The best we could have done
Well that’s another Le Mans completed; my 14th time already. The week was pretty enjoyable from the driving seat. We ran well on the Wednesday night, got through a lot of the planned programme and – for the first time ever – we brought forward the race engine change to Thursday. With the forecast for bad weather on Thursday night, the boys pulled a long shift to complete the race prep and got us ahead of the game. This also meant they were able to have a good sleep the night before race day, which is not something that happens very often.
Prior to the race we were all feeling positive about the Aston Martin and its reliability. The only grey area was the difference in the performance of the Ferrari and the Ford from the Le Mans Test to qualifying, which certainly surprised everyone at Aston Martin. I’m sure it surprised Corvette and Porsche too.
As I’ve said numerous times before, I’m a fan of Balance of Performance. It’s required in GT racing to keep the racing close and provide a spectacle for the fans who go along to watch the events. With the new technology there was definitely a two-tier element to the GTE Pro class this year. With the turbo engines it looks like it’s now much harder to equalise the performance to create a level playing field.
That’s what it was, though, so all we could do was stick to our game plan of maximising what we had and throughout the race that’s exactly what we did. If you look at how much time our car spent in the pits during the race, it’s minimal and probably better than any other team in GTE Pro. The puncture we had, which was caused by debris, was the only thing that held us up but we were still many laps down at the end.
We did everything we could – drivers, team, mechanics, strategy – absolutely every detail was maximised, so we are proud of our performance and that’s all we will take away from the weekend.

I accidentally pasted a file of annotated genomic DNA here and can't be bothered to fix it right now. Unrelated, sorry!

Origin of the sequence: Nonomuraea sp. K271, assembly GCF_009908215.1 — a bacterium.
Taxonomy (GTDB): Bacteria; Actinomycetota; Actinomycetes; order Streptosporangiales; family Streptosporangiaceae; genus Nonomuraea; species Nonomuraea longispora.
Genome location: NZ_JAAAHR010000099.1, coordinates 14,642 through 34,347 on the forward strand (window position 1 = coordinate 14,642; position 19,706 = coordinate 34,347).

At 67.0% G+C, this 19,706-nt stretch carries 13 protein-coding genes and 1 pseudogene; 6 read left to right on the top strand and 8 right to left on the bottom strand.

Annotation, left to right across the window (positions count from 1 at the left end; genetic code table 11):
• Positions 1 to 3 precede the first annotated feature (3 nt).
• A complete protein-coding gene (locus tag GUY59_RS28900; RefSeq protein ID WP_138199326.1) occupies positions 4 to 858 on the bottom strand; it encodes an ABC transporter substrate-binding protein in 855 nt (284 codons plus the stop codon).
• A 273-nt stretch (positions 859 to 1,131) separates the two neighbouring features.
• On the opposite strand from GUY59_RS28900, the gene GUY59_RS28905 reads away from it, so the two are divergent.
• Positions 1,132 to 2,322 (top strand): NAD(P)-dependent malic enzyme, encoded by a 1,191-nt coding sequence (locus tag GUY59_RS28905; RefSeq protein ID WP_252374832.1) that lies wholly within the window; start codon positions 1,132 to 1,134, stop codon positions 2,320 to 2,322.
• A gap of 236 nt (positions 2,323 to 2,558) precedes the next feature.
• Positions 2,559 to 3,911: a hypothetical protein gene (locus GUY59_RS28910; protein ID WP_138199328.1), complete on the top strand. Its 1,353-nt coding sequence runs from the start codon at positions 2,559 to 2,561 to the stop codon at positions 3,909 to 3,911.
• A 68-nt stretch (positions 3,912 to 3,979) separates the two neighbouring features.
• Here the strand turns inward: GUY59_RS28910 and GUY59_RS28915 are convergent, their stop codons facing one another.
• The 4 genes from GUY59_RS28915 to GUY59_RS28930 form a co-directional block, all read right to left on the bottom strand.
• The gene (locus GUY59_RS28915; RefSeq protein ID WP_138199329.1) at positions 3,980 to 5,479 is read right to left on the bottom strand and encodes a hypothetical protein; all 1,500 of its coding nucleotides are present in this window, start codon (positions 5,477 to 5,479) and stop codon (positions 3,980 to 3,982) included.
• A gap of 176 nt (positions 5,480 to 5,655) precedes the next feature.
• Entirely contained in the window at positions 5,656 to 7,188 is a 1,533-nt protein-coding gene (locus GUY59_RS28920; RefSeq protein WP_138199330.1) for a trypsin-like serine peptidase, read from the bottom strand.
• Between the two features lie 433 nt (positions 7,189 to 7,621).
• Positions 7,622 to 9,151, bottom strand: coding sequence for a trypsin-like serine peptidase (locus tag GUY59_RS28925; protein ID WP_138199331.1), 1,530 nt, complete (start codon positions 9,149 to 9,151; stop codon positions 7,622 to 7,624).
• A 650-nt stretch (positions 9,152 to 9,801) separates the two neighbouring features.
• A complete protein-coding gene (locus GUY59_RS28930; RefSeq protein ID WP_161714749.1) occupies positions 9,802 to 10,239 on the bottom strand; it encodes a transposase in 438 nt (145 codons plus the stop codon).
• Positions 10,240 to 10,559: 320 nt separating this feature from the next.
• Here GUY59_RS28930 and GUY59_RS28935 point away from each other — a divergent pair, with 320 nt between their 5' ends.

Looking on the bright side, the top three finishers at Le Mans weren’t World Endurance Championship entrants so despite finishing fifth we take the big haul of points for second place. This moves us up to third in the championship for drivers and first in that for manufacturers, which helps to makes up for the disappointment of our non-finish at Spa.
Although from our side it wasn’t the most competitive of weekends, we still made it to the flag and that was a great feeling for the team. My heart goes out to Toyota. That was their race and I can’t imagine how bad it would feel to lose it with less than four minutes to go. I was looking forward to seeing Anthony [Davidson] celebrate his first Le Mans win, so I hope they come back even stronger next year and make the full 24 hours.
Most of the time I keep my eye on what’s going on in the wider world of racing, but the week at Le Mans is like living in a bubble. We stay on site and only venture out for the driver parade and scrutineering, so you tend to lose touch with the rest of the world and I have a bit of catching up to do now.
As I write it’s back to normality as I have a day with the kids before heading off to Silverstone for a day with the Aston Martin Vulcan customers, after which I go off to the Goodwood Festival of Speed for a blast up the hill in a Vulcan. I’m a lucky fella.
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